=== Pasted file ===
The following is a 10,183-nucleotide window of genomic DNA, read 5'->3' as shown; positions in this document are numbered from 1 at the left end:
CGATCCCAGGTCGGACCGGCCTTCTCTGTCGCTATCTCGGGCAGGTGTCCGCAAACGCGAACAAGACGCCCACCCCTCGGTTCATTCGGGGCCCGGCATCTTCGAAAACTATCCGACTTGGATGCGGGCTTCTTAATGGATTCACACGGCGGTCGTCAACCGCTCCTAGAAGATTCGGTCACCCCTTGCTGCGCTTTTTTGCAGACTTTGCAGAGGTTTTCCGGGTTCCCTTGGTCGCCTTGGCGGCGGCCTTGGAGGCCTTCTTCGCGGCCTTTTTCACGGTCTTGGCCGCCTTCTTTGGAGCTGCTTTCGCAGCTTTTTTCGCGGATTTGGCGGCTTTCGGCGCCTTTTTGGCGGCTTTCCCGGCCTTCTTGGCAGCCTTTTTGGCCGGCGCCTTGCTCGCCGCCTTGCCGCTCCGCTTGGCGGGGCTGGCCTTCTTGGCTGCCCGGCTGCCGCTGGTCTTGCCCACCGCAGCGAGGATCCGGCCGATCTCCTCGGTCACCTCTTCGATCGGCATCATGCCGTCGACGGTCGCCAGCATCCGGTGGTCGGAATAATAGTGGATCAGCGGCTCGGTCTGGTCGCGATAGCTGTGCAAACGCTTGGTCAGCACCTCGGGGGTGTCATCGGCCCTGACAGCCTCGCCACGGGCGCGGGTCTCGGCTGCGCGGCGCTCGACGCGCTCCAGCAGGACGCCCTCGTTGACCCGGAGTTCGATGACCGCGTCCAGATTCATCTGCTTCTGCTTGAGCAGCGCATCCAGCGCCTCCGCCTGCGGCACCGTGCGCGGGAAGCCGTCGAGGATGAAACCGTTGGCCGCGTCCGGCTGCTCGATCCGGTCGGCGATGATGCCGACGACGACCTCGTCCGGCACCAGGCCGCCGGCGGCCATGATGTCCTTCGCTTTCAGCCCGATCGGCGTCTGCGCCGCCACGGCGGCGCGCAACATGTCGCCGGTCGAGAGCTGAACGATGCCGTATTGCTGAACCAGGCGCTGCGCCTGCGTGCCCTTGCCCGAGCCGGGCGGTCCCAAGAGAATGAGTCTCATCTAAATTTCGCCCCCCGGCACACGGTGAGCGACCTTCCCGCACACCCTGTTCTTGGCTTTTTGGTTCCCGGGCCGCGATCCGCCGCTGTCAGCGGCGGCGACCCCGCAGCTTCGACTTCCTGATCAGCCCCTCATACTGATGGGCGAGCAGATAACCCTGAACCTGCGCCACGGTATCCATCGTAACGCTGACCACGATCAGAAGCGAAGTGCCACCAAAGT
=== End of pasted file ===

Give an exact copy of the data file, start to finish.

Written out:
The following is a 10,183-nucleotide window of genomic DNA, read 5'->3' as shown; positions in this document are numbered from 1 at the left end:
CGATCCCAGGTCGGACCGGCCTTCTCTGTCGCTATCTCGGGCAGGTGTCCGCAAACGCGAACAAGACGCCCACCCCTCGGTTCATTCGGGGCCCGGCATCTTCGAAAACTATCCGACTTGGATGCGGGCTTCTTAATGGATTCACACGGCGGTCGTCAACCGCTCCTAGAAGATTCGGTCACCCCTTGCTGCGCTTTTTTGCAGACTTTGCAGAGGTTTTCCGGGTTCCCTTGGTCGCCTTGGCGGCGGCCTTGGAGGCCTTCTTCGCGGCCTTTTTCACGGTCTTGGCCGCCTTCTTTGGAGCTGCTTTCGCAGCTTTTTTCGCGGATTTGGCGGCTTTCGGCGCCTTTTTGGCGGCTTTCCCGGCCTTCTTGGCAGCCTTTTTGGCCGGCGCCTTGCTCGCCGCCTTGCCGCTCCGCTTGGCGGGGCTGGCCTTCTTGGCTGCCCGGCTGCCGCTGGTCTTGCCCACCGCAGCGAGGATCCGGCCGATCTCCTCGGTCACCTCTTCGATCGGCATCATGCCGTCGACGGTCGCCAGCATCCGGTGGTCGGAATAATAGTGGATCAGCGGCTCGGTCTGGTCGCGATAGCTGTGCAAACGCTTGGTCAGCACCTCGGGGGTGTCATCGGCCCTGACAGCCTCGCCACGGGCGCGGGTCTCGGCTGCGCGGCGCTCGACGCGCTCCAGCAGGACGCCCTCGTTGACCCGGAGTTCGATGACCGCGTCCAGATTCATCTGCTTCTGCTTGAGCAGCGCATCCAGCGCCTCCGCCTGCGGCACCGTGCGCGGGAAGCCGTCGAGGATGAAACCGTTGGCCGCGTCCGGCTGCTCGATCCGGTCGGCGATGATGCCGACGACGACCTCGTCCGGCACCAGGCCGCCGGCGGCCATGATGTCCTTCGCTTTCAGCCCGATCGGCGTCTGCGCCGCCACGGCGGCGCGCAACATGTCGCCGGTCGAGAGCTGAACGATGCCGTATTGCTGAACCAGGCGCTGCGCCTGCGTGCCCTTGCCCGAGCCGGGCGGTCCCAAGAGAATGAGTCTCATCTAAATTTCGCCCCCCGGCACACGGTGAGCGACCTTCCCGCACACCCTGTTCTTGGCTTTTTGGTTCCCGGGCCGCGATCCGCCGCTGTCAGCGGCGGCGACCCCGCAGCTTCGACTTCCTGATCAGCCCCTCATACTGATGGGCGAGCAGATAACCCTGAACCTGCGCCACGGTATCCATCGTAACGCTGACCACGATCAGAAGCGAAGTGCCACCAAAGT